During a visit to her studio in 2011, Paula encouraged me to consider drawing the Grimm’s fairy tales. She said that, if she had more time, she would have drawn them. At the time, I had not yet turned to drawing, gouache, chalk, nor pastel, nor had I begun working from literary narrative. Paula talked to me about trusting my imagination, and creating the worlds that I wanted to inhabit.
In her 40s, she revolutionized feminist portraiture, and prompted me, in my mid-30s, to turn to drawing. That practice has now spanned a decade and includes books (one of which, on the Grimm’s, I dedicated to Paula) and museum shows (including a just-opened drawing survey show co-organized by the Madison Museum of Contemporary Art and the Kemper Museum). In 2019, I worked with a team to design the sets, costumes, and animations for a Grimm’s Ballet at Ballet Austin, in which every element was drawn.
Paula cleaved open a space for artists to tell stories, to draw—a space where women, especially, can explore the ways in which sex and violence intertwine. During our last visit in her studio, she asked me to undress and don a black, ruched, Victorian dress and pose. We had lunch and went about our afternoon.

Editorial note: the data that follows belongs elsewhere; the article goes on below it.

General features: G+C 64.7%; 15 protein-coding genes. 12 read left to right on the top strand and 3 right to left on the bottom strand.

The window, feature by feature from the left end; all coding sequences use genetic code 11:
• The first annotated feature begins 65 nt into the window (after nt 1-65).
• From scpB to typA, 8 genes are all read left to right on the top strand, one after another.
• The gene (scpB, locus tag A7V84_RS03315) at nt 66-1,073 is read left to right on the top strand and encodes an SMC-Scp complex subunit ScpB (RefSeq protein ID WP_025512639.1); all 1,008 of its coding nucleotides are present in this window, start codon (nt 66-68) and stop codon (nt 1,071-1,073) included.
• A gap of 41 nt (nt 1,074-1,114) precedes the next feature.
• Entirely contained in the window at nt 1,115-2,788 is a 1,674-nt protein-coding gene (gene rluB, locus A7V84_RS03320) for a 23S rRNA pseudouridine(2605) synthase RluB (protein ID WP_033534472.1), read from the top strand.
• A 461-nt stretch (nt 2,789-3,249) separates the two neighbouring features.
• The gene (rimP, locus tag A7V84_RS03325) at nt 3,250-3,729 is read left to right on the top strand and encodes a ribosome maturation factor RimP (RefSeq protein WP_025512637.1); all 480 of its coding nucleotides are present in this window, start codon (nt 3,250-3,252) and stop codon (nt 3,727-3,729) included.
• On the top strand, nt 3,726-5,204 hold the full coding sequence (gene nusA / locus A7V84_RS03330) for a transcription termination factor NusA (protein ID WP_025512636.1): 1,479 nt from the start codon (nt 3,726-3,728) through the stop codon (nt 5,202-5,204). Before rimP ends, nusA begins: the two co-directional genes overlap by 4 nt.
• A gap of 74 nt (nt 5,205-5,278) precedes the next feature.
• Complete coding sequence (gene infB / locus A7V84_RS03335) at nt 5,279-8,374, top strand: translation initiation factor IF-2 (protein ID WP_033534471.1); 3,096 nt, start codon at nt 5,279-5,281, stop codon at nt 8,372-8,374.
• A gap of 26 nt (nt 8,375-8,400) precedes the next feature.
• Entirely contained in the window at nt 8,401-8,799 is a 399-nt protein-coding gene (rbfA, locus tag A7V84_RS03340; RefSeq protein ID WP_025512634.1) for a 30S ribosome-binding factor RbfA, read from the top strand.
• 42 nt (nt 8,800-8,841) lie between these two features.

Months later I received a package in the mail, a lithograph of me, hawkish, offering Jane Eyre to be inspected by Mr. Rochester. Six months later, another package arrived, this time much smaller, and in it was a beautifully wrapped set of Jane Eyre postage stamps made by the British government, with my evil profile. In true Paula fashion, she insisted that the women be made into first class stamps, the men, second. In her revolutionary drawings, painting and graphic work, she has always put women first.
Natalie Frank is an artist in New York.